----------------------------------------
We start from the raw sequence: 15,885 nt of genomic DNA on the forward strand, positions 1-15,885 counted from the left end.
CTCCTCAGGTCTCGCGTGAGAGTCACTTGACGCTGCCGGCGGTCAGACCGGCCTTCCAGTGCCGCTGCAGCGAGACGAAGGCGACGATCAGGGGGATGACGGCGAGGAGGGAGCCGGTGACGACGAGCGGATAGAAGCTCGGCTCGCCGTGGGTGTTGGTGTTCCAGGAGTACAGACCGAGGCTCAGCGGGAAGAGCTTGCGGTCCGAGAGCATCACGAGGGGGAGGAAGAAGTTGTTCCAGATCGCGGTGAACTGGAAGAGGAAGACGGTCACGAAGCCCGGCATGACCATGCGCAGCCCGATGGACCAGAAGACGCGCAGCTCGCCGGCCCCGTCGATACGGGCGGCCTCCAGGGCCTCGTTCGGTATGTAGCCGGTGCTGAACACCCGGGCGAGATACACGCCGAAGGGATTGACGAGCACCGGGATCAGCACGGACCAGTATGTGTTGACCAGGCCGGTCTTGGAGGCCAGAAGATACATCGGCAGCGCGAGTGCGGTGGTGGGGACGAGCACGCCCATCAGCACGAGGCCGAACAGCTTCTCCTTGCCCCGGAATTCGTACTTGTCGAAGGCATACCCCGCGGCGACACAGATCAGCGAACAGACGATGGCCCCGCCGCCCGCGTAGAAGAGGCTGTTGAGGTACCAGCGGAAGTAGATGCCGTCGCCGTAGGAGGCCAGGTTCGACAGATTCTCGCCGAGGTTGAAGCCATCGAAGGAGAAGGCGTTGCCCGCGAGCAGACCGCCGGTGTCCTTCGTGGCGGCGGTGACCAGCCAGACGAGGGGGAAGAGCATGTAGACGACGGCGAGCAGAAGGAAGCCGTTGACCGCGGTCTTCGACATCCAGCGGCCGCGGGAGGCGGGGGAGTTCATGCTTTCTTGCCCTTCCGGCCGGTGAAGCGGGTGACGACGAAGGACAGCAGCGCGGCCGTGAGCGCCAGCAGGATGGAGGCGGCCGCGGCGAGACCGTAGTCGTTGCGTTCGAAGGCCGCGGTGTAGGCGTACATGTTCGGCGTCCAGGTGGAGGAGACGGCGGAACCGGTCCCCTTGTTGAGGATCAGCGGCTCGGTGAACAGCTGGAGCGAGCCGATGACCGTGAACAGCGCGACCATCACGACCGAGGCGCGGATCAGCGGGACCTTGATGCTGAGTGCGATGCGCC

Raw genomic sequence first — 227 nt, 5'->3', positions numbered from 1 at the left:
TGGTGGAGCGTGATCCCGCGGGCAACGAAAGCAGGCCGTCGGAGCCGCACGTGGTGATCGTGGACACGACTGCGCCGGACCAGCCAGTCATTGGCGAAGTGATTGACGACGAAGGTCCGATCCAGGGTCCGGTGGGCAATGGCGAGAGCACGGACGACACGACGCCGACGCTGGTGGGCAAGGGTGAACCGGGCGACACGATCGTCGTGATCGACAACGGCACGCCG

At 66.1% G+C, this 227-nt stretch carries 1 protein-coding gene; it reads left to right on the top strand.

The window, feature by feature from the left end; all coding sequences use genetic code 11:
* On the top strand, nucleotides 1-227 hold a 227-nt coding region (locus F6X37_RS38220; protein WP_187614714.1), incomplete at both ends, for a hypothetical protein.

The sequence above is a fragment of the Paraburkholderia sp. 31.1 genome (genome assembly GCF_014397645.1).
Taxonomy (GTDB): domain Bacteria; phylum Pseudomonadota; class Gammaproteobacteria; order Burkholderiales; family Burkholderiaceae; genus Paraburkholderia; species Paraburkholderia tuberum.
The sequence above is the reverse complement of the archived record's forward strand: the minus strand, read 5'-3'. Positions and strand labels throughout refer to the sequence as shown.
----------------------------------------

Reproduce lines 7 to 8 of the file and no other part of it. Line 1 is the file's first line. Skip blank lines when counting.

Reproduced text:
* On the top strand, nucleotides 1-227 hold a 227-nt coding region (locus F6X37_RS38220; protein WP_187614714.1), incomplete at both ends, for a hypothetical protein.

The sequence above is a fragment of the Paraburkholderia sp. 31.1 genome (genome assembly GCF_014397645.1).